The languages spoken in Taiwan belong partly to the Austronesian linguistic family, and partly to the Chinese languages. The article deals with the state of standardization of the written languages. Besides, the historical origin and the differential status of the Austronesian and Han ethnic groups in the Taiwanese society are described. Language vitality is linked to the social characteristics of the ethnic groups. Finally, the question is raised whether multilingualism can be officially accepted.

  • Leonardo Maria SAVOIA (Florence, Italie)
    Problems in phonological micro-variation in dialects of Northern Italy
    2008, Vol. XIII-2, pp. 103-119

    Northern Italian varieties are usually divided by traditional dialectology into closed subgroups according to a rigid areal model based on isoglosses. From this viewpoint, the gallo-italian subgroup is considered a well defined and compact set, separated not only from Southern Italian varieties but also from Northern dialects of Venetia and the Rheto-roman domain. The detailed analysis of fieldwork data the micro-variation approach needs, together with an appropriate phonological theory – in this case, Government Phonology – allows to describe, in an unitary framework, a lot of processes often considered heterogeneous and independent. This perspective reveals unexpected convergences between dialects whose similarities could be made opaque in a taxonomical and historical comparative approach.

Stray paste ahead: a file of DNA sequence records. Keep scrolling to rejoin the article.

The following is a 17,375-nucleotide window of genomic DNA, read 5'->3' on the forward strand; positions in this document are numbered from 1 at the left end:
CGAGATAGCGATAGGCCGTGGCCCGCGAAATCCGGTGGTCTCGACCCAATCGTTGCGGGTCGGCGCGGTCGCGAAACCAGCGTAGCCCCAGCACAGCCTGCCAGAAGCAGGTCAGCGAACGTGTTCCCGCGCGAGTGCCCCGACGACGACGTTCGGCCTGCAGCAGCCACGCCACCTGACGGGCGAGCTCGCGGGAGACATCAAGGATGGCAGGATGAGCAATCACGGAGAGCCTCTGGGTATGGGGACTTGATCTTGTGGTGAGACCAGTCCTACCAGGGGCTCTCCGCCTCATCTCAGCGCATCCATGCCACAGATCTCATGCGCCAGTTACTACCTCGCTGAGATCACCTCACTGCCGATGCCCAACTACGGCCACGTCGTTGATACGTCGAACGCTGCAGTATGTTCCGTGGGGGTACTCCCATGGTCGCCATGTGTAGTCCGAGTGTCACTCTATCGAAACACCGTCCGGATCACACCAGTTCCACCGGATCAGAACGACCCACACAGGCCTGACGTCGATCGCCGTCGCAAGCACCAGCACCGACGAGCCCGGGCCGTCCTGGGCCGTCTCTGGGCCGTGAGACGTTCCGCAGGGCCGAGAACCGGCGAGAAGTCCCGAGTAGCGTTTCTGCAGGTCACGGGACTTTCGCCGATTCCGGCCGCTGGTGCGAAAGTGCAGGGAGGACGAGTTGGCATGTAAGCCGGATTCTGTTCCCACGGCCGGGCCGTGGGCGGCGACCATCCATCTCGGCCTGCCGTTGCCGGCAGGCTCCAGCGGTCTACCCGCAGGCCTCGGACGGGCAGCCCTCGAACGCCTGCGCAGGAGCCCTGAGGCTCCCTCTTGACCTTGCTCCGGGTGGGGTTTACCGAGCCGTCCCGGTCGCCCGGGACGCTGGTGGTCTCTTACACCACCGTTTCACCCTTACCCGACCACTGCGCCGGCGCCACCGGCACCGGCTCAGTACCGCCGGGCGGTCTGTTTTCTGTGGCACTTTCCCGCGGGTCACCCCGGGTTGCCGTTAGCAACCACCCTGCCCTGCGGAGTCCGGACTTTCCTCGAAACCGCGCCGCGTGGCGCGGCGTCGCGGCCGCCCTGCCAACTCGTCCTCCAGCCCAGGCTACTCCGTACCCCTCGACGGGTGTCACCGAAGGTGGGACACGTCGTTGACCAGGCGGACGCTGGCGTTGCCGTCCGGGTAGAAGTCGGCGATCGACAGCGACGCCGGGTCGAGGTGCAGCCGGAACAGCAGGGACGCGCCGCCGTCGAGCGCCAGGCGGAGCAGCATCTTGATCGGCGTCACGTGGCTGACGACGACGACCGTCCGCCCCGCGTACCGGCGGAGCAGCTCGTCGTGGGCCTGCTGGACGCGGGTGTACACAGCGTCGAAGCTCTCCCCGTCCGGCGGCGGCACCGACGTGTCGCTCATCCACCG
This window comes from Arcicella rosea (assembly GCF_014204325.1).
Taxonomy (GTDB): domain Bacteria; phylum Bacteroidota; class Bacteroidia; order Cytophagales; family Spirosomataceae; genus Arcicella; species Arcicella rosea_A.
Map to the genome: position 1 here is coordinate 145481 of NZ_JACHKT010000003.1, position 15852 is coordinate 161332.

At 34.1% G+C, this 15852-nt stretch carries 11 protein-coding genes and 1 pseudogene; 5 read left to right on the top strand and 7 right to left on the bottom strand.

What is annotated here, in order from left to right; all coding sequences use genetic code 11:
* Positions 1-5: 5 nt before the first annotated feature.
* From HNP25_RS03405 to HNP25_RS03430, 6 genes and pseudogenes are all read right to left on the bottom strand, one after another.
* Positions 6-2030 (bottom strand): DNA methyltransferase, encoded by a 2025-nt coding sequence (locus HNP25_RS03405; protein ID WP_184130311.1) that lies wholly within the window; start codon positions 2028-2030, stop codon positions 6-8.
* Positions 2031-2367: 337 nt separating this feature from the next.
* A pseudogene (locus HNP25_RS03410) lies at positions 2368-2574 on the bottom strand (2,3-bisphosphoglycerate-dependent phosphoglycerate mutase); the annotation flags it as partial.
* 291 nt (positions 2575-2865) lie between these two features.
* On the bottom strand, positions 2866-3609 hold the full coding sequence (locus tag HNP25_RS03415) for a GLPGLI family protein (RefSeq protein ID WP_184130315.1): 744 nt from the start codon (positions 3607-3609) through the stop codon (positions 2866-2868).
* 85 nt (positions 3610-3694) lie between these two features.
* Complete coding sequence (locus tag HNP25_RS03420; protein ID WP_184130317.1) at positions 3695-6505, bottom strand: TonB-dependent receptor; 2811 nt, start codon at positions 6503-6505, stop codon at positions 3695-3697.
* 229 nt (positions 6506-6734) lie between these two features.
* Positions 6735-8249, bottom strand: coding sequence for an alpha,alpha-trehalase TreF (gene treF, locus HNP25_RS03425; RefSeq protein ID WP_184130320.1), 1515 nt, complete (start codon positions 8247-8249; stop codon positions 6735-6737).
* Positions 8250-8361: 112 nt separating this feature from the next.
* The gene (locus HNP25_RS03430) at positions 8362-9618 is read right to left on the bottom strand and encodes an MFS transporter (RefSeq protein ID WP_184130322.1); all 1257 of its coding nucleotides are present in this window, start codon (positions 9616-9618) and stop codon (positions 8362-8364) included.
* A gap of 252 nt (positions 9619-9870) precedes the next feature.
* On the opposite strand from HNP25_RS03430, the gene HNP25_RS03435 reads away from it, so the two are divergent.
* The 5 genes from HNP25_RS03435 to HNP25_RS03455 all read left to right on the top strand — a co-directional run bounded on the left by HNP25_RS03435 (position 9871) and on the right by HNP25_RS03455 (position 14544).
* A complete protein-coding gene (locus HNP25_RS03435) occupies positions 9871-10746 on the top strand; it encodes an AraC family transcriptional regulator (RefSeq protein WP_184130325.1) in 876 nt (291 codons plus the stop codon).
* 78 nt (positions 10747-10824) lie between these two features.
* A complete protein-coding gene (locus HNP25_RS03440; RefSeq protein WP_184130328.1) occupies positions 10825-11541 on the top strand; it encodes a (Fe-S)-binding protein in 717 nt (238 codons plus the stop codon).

• Sandrine WACHS (Paris 10)
    The influence of age on the pronunciation of French in Ile de France
    1998, Vol. III-1, pp. 57-66

    Does the way a language is spoken vary with the age of the speakers of that language? In this paper we want to discuss different forms of articulatory relaxation in the Ile-de-France area in relation to the age of the speakers of those forms. The study shows that everybody relaxes his or her pronunciation in informal sttings. Only the reduction of "speach markers", such as 'écoute', 'je ne dis pas', seems to be specific to 18-45 year-old speakers.